Name: Greg Camm
Position: Director and Chair of Risk Committee
Years on the Board: 8 years
What city do you live in? Melbourne
Why did you join Bank Australia?
I was a volunteer teller at Bentmore Credit Union when I was at Uni before I started my working career as a management trainee at Telecom Employees Credit Union. I later kept up my involvement in the credit union sector as a director and ultimately Chair of Waverley Credit Union.
After 40 years working in financial services (mostly mortgage finance and retail banking), I jumped at the chance to book-end my career by returning to my roots in the customer owned banking sector.
What do you feel are the most essential qualities for being a Bank Australia director?
Diligence is really important, it’s too easy to “sleepwalk” into trouble. But diligence doesn’t mean interfering in management. “Keep your nose in but your fingers out” is an excellent maxim to live by on a board.
Having said that, it’s important to have the courage to ask the hard question or offer a potentially unpopular opinion, if it’s something that matters, keeping perspective and ensuring you don’t “major in the minors”.
Finally and critically, you must be pro-customer to serve on the Bank Australia board!
What's one thing you expect to see change in banking over the next 5 years?
Whilst we’ve see a pretty strong trend towards online banking over recent years, I think the COVID-19 experience will accelerate that trend.
Just look at the boom in online shopping since the pandemic arrived. I expect banking will see the same change. And I expect it will be smartphones leading the charge, rather than keyboard machines.
Regrettably, one by-product of this trend is a surge in cyber crime, which will continue forever. Why permanent? It is best illustrated by quoting the infamous American bank robber, Willie Sutton, who was asked why he robbed banks. His reply was “Well that’s where the money is”. The money today is in cyberspace. And this cyber crime is not solved by IT solutions. Most of it can be prevented by vigilant staff and customers. We have a big and ongoing task in warning and educating customers about these threats.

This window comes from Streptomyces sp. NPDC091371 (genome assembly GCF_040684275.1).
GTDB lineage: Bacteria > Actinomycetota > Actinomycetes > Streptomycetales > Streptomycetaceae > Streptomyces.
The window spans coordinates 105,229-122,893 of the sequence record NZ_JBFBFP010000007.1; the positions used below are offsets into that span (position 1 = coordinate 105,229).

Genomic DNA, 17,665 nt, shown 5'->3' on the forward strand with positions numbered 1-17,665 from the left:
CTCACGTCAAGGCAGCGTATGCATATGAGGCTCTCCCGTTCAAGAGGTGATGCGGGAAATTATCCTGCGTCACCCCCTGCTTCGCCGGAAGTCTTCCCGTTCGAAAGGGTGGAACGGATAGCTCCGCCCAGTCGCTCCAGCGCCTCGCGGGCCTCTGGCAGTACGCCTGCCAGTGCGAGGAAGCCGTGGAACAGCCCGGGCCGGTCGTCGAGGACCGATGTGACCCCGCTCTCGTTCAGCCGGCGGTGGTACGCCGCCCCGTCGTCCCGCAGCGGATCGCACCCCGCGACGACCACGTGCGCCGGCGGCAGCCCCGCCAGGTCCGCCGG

What previous job really defined your career and why?
I’ve got a double answer to this question. I’ve been lucky to have had three amazing bosses over the years who, by example, taught me what good leadership looks like and a few who showed me the opposite!
I’d like to think I’ve tried to emulate the good ones and avoid the behaviours of the others! The job that taught me the most was being CEO of ANZ Bank in New Zealand.
Sitting at the top of a large organisation, you get a view of how the whole organisation works, in a way you don’t get running a large division of a company.
You also learn that CEOs are not, contrary to what you read in the newspapers, all powerful. It’s surprising to discover how little you can really influence.
What’s something you do in your life to help protect the planet or support your community?
I’ve served on the Australian Cancer Research Foundation board for almost 20 years and I love it. The advances made against cancer over the past couple of decades are amazing. Some cancers that were potential death sentences are now often just curable illnesses.
Australia punches well above its weight in cancer research, and we should all be so proud of, and support, our research community who are the unsung heroes of modern medicine.
What’s one way you believe the COVID-19 pandemic will change to the way people will live in future?
I think we’ll see a permanent change in personal hygiene practices. Hand washing and cough/sneezing habits will change forever.
What’s a book, film or TV show from the last 12 months you loved, and why?
The TV series “Billions”. It’s all about greed, corruption and excess in financial markets.
I enjoyed it because it enabled me to explain to family members how these markets work. Questions like “what is short selling?”, “what do hedge funds do?” “what is arbitrage?” could all be answered by pointing to things happening on the TV. It was fun being able to explain some of the dark arts of finance!
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